Thurgood Marshall (Chadwick Boseman) is well known for becoming the first African American Supreme Court Justice in 1967, following his instrumental involvement in the Brown v. Board of Education case, desegragating schools in America once and for all in 1954. Before then though, he was an attorney - an unusual profession for a black man at the time, especially one whose great grandfather was a slave.
In one of his first cases, he was asked to defend a fellow black man named Joseph Spell, who had been arrested for the alleged assault against a white female socialite named Janet Moore. It was Thurgood's job to prove the man's innocence, and that he was being wrongly targeted for his race. A fair trial was rare for an African American in the 1930s, so the pressure was truly on; it becomes especially difficult when Spell is forced to lie to protect his own life.
Of course, it's not all plain sailing for Thurgood. He may be educated, but the streets are still a dangerous place for him - as his new partner, a white man named Sam Friedman (Josh Gad), learns first hand as he is beaten for associating with him.
Continue: Marshall Trailer
Frank's back; let the good TV roll.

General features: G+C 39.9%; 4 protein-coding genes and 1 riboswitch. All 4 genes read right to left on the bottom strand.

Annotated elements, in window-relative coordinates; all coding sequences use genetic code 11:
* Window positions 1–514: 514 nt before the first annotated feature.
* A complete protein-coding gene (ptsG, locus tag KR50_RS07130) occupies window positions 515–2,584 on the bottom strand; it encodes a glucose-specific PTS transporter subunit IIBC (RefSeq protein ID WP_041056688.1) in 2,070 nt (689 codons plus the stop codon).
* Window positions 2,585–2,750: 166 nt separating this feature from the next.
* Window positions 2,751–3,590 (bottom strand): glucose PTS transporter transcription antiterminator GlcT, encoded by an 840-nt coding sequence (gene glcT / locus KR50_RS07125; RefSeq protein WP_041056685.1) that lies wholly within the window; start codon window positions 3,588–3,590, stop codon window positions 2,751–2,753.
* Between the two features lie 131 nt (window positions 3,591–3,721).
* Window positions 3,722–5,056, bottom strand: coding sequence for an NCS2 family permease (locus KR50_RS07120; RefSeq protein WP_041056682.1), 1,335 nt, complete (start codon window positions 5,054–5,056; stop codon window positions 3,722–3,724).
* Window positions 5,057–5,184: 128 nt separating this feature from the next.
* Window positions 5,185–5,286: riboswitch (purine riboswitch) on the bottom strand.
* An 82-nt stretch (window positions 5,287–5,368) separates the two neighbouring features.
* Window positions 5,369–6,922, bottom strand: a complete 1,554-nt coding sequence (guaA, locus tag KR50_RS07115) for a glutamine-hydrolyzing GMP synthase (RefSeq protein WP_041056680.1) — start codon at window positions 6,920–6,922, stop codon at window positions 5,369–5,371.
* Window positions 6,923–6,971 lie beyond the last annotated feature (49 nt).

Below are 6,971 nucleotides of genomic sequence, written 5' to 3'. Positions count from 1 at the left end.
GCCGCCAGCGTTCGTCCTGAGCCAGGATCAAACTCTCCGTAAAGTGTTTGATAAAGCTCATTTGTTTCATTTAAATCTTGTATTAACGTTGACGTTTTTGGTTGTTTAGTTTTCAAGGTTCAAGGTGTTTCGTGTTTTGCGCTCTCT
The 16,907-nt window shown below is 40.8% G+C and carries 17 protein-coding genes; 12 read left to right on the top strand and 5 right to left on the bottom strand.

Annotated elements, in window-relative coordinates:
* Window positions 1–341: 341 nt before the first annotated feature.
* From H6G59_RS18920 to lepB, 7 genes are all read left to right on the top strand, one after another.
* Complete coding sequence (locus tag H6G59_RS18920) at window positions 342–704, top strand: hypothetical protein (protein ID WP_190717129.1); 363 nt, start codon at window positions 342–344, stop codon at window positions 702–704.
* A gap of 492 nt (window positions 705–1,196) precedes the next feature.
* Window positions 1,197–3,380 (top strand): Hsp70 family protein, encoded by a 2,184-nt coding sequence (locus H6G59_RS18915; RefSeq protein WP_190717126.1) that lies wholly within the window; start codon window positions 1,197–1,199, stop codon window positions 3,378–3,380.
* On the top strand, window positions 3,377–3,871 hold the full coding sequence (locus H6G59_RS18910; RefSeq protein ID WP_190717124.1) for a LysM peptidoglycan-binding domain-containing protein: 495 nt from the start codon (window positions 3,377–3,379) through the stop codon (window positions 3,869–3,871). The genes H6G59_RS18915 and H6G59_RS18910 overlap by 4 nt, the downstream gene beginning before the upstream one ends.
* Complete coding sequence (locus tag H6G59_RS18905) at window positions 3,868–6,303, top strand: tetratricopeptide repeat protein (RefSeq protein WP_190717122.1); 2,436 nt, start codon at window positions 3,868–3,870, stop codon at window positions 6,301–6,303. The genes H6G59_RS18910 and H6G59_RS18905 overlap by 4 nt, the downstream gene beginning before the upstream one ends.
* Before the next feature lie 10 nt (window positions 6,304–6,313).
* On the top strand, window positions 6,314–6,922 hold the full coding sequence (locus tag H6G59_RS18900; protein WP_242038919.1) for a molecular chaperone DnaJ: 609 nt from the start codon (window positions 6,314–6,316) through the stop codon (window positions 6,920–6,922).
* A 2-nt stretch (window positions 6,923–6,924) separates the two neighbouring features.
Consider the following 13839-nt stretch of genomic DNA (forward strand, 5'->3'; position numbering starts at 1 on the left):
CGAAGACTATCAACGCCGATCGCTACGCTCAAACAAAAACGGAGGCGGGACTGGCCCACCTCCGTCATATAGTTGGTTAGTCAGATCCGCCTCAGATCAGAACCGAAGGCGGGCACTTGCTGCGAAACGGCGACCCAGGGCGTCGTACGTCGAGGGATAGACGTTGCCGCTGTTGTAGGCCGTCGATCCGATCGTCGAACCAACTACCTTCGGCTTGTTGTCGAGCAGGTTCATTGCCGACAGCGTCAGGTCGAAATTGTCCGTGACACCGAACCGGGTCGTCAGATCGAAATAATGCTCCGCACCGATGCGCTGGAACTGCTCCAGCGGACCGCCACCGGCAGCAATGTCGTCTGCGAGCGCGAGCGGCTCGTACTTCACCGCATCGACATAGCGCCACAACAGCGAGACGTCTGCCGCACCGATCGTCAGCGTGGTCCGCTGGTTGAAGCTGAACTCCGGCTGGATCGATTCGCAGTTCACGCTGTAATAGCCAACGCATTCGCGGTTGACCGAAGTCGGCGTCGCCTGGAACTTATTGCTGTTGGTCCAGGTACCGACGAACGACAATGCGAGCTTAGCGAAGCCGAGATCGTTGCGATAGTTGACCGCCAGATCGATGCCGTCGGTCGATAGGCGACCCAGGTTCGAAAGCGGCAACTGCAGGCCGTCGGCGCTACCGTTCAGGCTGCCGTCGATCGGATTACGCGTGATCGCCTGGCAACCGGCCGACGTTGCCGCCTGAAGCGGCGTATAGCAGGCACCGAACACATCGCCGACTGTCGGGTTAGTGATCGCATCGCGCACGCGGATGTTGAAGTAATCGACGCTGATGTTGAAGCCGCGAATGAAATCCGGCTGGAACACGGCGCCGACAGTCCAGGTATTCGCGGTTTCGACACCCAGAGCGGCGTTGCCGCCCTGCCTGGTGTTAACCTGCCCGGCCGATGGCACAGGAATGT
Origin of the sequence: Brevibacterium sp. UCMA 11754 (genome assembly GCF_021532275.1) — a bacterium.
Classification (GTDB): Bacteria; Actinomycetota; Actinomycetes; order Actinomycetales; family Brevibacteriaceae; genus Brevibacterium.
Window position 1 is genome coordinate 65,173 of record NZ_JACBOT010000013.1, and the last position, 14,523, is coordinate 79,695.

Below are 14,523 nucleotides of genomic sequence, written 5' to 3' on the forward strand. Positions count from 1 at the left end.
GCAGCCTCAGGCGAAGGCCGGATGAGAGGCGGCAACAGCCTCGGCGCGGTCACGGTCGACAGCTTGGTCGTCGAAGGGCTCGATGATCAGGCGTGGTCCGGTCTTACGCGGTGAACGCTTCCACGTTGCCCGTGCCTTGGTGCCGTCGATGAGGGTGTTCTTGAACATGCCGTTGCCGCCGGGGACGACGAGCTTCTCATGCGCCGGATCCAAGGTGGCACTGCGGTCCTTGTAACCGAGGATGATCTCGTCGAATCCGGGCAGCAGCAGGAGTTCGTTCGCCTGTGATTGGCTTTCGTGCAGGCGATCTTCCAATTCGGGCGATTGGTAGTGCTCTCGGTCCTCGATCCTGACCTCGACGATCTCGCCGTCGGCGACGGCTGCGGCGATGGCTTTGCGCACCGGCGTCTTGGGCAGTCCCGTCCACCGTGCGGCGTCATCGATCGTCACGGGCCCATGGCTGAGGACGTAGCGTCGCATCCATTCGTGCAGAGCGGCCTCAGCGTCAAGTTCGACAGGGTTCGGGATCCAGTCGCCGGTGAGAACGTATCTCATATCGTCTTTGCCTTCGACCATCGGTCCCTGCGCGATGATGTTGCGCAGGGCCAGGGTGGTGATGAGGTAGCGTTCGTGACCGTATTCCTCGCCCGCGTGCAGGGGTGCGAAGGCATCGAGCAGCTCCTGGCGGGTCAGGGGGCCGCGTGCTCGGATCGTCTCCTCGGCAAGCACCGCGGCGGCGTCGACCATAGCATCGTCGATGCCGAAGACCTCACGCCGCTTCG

He played a huge part in bringing The Walking Dead to TV screens, and contributed to the best parts of the zombie drama; he wrote the screenplays for – and directed - The Green Mile and The Shawshank Redemption, and now he’s back on the small screen with a noir, period drama called Mob City. Boy, it’s nice to have you back, Frank.
Darbont's Mob City hits town tomorrow, December 4th, on TNT.
It’s no secret that Darabont’s exit from AMC’s The Walking Dead – their marquee show, despite owning Breaking Bad and Mad Men, with phenomenal viewing figures – damaged the show. Fans noticed a dip in quality, some more than others. This humble writer fell right out of love with it. So the news that Frank is back on the small screen – a trajectory he sees many actors making, for very good reasons – is very good indeed.
Continue reading: Boy, Are We Happy To Have You Back In TV With 'Mob City,' Frank Darabont
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